Tiger is in the same family as a cat. While it is bigger and stronger, it is called Big Cat.
But, being strong, mighty, and gorgeous carnivore makes them hunted by human.
Tigers have been hunted down to less than 4,000 despite having several conservations and breeding attempts so far.
Tiger’s skin is made into expensive carpets and home decoration.
Fangs and claws have become exotic jewellery for strange people.
Parts of tigers, even that special organ, have been extracted to make medicine and aphrodisiacs with the wrong belief.
All of these are the main cause of the illegal poaching, making their number plunge from hundreds of thousands to only thousands within some decades.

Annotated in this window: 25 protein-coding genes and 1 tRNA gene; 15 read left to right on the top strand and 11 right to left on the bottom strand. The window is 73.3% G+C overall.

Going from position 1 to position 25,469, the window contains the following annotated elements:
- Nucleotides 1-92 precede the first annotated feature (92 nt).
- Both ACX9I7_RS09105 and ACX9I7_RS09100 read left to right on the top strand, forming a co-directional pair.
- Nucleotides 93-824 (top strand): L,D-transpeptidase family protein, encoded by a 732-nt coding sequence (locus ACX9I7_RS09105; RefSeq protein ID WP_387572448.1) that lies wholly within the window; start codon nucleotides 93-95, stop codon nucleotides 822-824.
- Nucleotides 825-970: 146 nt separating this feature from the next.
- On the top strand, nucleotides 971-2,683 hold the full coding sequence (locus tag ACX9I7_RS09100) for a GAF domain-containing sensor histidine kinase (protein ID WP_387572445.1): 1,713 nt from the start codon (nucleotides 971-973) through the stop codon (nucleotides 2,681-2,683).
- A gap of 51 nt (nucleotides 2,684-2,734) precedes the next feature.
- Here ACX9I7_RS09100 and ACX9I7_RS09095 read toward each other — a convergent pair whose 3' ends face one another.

This does not yet count deforestation of their habitats millions of hectares a year.
What would happen if tiger went extinct? You ask…
The habitat of tigers is in East, Southeast, South, and West Asia.
A group of tigers needs a large area of forest for them to hunt and survive.
When we remove one species out of the ecosystem, chain reaction happens.
Especially for this big carnivore, the effect is intensified multiple folds.
The animal that is at the top of the food chain controls large herbivores, such as, deer, wild boar, gaur, bull, fit for the resources.
If tigers were gone, these animals would increase uncontrollably.
They would then eat more vegetation until it depletes from that area.
It would later affect smaller herbivores, including insects, to find food and breed harder. Some species would die off. Some animals and insects would invade our farmlands causing terrible issue, which would surely affect our own food supplies.